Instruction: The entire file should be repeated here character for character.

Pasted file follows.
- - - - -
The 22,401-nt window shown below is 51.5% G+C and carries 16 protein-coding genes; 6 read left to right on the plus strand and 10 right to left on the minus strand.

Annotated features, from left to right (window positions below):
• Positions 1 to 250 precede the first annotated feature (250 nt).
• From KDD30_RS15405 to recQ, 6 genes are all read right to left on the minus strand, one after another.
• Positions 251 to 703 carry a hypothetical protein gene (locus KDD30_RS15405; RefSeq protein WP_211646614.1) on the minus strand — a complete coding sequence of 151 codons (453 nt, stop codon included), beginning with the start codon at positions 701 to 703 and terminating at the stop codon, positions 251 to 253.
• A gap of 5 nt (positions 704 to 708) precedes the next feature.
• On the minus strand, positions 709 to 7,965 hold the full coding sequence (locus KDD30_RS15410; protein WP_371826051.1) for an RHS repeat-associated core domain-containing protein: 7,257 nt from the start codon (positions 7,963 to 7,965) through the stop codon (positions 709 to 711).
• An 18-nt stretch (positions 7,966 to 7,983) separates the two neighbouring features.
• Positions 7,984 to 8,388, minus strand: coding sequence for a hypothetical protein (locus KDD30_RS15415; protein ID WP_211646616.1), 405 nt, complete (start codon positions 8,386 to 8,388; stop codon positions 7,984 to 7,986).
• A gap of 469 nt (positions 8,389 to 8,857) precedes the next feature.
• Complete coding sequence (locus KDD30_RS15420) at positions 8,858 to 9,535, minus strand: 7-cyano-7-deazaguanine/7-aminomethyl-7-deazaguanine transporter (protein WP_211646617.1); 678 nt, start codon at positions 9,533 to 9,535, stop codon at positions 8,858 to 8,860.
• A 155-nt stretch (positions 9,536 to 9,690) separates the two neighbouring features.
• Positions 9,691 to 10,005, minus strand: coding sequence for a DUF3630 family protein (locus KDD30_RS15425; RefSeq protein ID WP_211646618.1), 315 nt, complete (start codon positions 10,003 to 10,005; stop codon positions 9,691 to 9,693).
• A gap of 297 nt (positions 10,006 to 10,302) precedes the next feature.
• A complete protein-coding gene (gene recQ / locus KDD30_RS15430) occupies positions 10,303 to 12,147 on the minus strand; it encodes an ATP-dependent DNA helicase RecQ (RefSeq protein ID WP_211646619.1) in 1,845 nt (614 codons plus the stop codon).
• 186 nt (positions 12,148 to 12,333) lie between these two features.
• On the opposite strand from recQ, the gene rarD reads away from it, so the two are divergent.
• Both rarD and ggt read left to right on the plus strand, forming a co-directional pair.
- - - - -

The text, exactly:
The 22,401-nt window shown below is 51.5% G+C and carries 16 protein-coding genes; 6 read left to right on the plus strand and 10 right to left on the minus strand.

Annotated features, from left to right (window positions below):
• Positions 1 to 250 precede the first annotated feature (250 nt).
• From KDD30_RS15405 to recQ, 6 genes are all read right to left on the minus strand, one after another.
• Positions 251 to 703 carry a hypothetical protein gene (locus KDD30_RS15405; RefSeq protein WP_211646614.1) on the minus strand — a complete coding sequence of 151 codons (453 nt, stop codon included), beginning with the start codon at positions 701 to 703 and terminating at the stop codon, positions 251 to 253.
• A gap of 5 nt (positions 704 to 708) precedes the next feature.
• On the minus strand, positions 709 to 7,965 hold the full coding sequence (locus KDD30_RS15410; protein WP_371826051.1) for an RHS repeat-associated core domain-containing protein: 7,257 nt from the start codon (positions 7,963 to 7,965) through the stop codon (positions 709 to 711).
• An 18-nt stretch (positions 7,966 to 7,983) separates the two neighbouring features.
• Positions 7,984 to 8,388, minus strand: coding sequence for a hypothetical protein (locus KDD30_RS15415; protein ID WP_211646616.1), 405 nt, complete (start codon positions 8,386 to 8,388; stop codon positions 7,984 to 7,986).
• A gap of 469 nt (positions 8,389 to 8,857) precedes the next feature.
• Complete coding sequence (locus KDD30_RS15420) at positions 8,858 to 9,535, minus strand: 7-cyano-7-deazaguanine/7-aminomethyl-7-deazaguanine transporter (protein WP_211646617.1); 678 nt, start codon at positions 9,533 to 9,535, stop codon at positions 8,858 to 8,860.
• A 155-nt stretch (positions 9,536 to 9,690) separates the two neighbouring features.
• Positions 9,691 to 10,005, minus strand: coding sequence for a DUF3630 family protein (locus KDD30_RS15425; RefSeq protein ID WP_211646618.1), 315 nt, complete (start codon positions 10,003 to 10,005; stop codon positions 9,691 to 9,693).
• A gap of 297 nt (positions 10,006 to 10,302) precedes the next feature.
• A complete protein-coding gene (gene recQ / locus KDD30_RS15430) occupies positions 10,303 to 12,147 on the minus strand; it encodes an ATP-dependent DNA helicase RecQ (RefSeq protein ID WP_211646619.1) in 1,845 nt (614 codons plus the stop codon).
• 186 nt (positions 12,148 to 12,333) lie between these two features.
• On the opposite strand from recQ, the gene rarD reads away from it, so the two are divergent.
• Both rarD and ggt read left to right on the plus strand, forming a co-directional pair.